Handling Survey Data

It's that time of year again - across the land teachers are to be seen seeking the views of their charges in the annual round of "student voice" surveys. Regardless of the motivation behind asking the questions, at some point shortly thereafter, the aforementioned surveys will be subject to some form of data analysis - and most importantly, conclusions will be drawn, practices changed and possibly interventions put into place.

However, (and I'll make a big statement here): Most surveys on student voice are constructed and processed incorrectly and conclusions are based on poorly understood statistical principals.

Enter Likert scales
Regardless of your prior knowledge of Likert scales, you will have used them - they are amongst the most frequently used tool on questionnaire surveys. At their heart, they are a question or statement against which the respondent indicates their feeling. For example:

Most questionnaires will have a Likert scale - they are easy to create and the respondents tend to find them easy to complete. But they are constantly misused.

1 - Number of responses
People tend to hold the mindset that they want to avoid being seen as holding extreme views. Within statistics, this is called central tendency bias and the result is that survey responses are biased toward the central, less extreme ends of the scale. Surveys with an ODD number of possible responses have a convenient "fence" that can be sat on. The solution in most cases is to always use and EVEN number of choices, forcing the respondent to "take a view". In the case above, removing the "neutral" option will produce data that is more insightful to our students opinion over the past 12 months of science.

2 - Too "granular"
Giving the responder the option to chose a category is not the same as how we need to report the data. Take this question on the amount of practical work in science:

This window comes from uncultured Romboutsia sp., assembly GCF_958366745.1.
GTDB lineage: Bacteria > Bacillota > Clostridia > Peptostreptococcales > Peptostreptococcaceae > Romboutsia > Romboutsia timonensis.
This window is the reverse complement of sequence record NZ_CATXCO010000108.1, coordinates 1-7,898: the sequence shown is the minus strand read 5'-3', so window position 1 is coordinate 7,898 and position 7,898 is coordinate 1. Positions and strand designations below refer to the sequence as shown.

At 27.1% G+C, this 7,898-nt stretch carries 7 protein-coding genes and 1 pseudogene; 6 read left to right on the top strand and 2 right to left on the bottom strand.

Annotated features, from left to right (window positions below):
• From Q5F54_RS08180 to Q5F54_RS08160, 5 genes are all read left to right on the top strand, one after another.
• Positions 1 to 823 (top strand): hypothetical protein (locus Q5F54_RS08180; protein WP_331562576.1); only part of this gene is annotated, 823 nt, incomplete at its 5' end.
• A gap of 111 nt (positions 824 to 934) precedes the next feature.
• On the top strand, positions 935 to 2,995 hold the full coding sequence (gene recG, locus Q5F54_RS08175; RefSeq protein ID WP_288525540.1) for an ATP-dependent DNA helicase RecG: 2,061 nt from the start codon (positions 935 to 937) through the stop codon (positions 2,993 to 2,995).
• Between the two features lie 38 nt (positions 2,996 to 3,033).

Initially 8 levels of response are offered - an EVEN number of choices. But how meaningful is reporting such granular data? Condensing into the statement that "90% of responders felt that they undertook practical activities at least once per week, with 50% stating that practical science took place every lesson" - is far more useful than the granular data. Yes, we've lost resolution and analytical detail - but we've gained more insight into what's happening.

3 - Means don't mean anything (The biggie and most overlooked)
The biggest mistake in handling Likert data is in computing a mean value for respondent data - that and then drawing a conclusion from such data manipulation.

Likert data is ordinal, not numeric. In the example above, the "scale" is a perception scale moving from "Every lesson" to "Never". Where the trouble starts is when we conveniently "code" the responses as follows:

The moment we link the perception values to a numerical scale we are asking for trouble - remember the column headings are descriptive labels, divorced from any numerical meaning or value. A response of Strongly Agree (4) does not imply that this "agreement" is 4 times stronger that the Strongly disagree (1) option. But yet we are drawn into the thought process that this is now numerical data that can be manipulated in some way.

To illustrate further:

The same questionnaire, but with colours instead of numbers. Now we would never consider calculating an average of Red, Yellow, Blue and Green - because we can see that they are different things and the idea of average makes no sense.

To amplify, to calculate the mean, we are drawn into thinking about weighted averages:

In the first row, the weighted average is given by: (1 x 13) + (2 x 12) + (3 x 3) + (4 x 22) = 134 / 50 = 2.68 -- somewhere between 2 (Disagree) and 3 (Agree)